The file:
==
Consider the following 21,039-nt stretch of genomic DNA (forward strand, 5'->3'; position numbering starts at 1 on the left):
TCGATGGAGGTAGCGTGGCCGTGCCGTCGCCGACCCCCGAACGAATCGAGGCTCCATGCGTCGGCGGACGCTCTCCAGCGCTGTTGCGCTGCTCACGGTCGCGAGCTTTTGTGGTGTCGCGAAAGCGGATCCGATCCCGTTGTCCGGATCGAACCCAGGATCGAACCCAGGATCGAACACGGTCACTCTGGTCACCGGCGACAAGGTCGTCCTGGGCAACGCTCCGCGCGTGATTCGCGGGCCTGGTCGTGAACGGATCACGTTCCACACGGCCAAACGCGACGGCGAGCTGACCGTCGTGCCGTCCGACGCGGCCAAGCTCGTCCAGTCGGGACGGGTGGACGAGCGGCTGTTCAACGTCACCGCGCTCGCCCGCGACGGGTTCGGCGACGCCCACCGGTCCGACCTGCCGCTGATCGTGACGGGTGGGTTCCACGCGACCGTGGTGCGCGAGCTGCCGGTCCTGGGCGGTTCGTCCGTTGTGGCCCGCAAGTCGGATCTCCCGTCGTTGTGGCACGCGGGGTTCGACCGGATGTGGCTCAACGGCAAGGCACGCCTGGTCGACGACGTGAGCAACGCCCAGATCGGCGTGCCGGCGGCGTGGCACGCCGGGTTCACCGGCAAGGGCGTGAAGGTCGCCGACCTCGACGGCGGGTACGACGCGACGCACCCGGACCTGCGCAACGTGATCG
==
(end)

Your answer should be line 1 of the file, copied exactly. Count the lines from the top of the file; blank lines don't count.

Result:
Consider the following 21,039-nt stretch of genomic DNA (forward strand, 5'->3'; position numbering starts at 1 on the left):